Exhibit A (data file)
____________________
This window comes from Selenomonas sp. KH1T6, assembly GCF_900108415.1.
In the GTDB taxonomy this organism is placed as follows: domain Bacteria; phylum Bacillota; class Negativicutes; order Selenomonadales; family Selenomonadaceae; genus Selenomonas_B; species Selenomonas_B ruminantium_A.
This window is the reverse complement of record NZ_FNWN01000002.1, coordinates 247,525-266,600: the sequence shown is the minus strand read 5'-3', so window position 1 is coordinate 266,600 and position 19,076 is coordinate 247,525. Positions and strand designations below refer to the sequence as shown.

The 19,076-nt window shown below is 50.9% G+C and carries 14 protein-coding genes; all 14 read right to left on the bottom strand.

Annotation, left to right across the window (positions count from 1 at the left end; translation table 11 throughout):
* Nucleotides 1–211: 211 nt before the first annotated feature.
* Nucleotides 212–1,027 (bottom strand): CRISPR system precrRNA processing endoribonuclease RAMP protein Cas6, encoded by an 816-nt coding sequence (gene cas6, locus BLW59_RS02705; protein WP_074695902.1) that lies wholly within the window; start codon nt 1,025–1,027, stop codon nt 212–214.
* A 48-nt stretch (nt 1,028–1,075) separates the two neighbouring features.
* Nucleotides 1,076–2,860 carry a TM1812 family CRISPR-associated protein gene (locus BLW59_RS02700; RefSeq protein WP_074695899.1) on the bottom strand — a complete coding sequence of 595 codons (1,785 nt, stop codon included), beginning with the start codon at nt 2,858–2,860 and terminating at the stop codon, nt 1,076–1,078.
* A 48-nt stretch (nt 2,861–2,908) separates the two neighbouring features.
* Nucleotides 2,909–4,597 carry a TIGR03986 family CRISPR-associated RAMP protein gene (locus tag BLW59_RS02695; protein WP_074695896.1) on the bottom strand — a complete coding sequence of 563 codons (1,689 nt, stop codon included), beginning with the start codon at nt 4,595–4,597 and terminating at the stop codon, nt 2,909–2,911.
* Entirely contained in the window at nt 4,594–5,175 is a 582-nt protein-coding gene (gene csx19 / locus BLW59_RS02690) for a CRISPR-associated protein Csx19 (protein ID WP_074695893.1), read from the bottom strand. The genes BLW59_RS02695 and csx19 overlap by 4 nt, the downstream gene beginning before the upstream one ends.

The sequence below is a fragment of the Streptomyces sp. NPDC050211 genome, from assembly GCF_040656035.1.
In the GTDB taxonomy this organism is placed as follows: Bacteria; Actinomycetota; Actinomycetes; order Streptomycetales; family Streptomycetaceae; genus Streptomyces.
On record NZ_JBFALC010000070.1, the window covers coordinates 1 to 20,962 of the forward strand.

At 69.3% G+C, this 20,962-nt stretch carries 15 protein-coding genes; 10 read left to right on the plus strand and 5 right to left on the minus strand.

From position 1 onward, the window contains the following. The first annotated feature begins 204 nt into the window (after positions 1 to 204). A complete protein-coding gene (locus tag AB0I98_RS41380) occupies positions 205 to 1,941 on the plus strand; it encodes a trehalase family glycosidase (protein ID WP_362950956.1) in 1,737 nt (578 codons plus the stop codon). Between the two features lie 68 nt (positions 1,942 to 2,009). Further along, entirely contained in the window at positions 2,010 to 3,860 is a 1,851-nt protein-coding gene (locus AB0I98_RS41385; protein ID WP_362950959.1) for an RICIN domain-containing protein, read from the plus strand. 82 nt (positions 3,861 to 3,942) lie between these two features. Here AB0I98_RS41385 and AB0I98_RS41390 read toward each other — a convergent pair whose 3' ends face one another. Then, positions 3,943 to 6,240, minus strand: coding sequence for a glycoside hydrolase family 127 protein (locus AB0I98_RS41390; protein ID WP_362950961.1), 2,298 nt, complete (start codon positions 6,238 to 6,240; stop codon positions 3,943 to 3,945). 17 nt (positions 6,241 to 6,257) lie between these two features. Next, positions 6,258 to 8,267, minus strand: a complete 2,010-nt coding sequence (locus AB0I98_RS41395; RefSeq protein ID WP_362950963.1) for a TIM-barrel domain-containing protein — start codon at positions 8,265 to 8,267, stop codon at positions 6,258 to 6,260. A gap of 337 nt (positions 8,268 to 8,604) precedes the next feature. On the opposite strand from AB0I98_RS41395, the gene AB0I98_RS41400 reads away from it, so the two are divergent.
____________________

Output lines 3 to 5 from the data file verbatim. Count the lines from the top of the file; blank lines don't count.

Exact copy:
This window is the reverse complement of record NZ_FNWN01000002.1, coordinates 247,525-266,600: the sequence shown is the minus strand read 5'-3', so window position 1 is coordinate 266,600 and position 19,076 is coordinate 247,525. Positions and strand designations below refer to the sequence as shown.

The 19,076-nt window shown below is 50.9% G+C and carries 14 protein-coding genes; all 14 read right to left on the bottom strand.

Annotation, left to right across the window (positions count from 1 at the left end; translation table 11 throughout):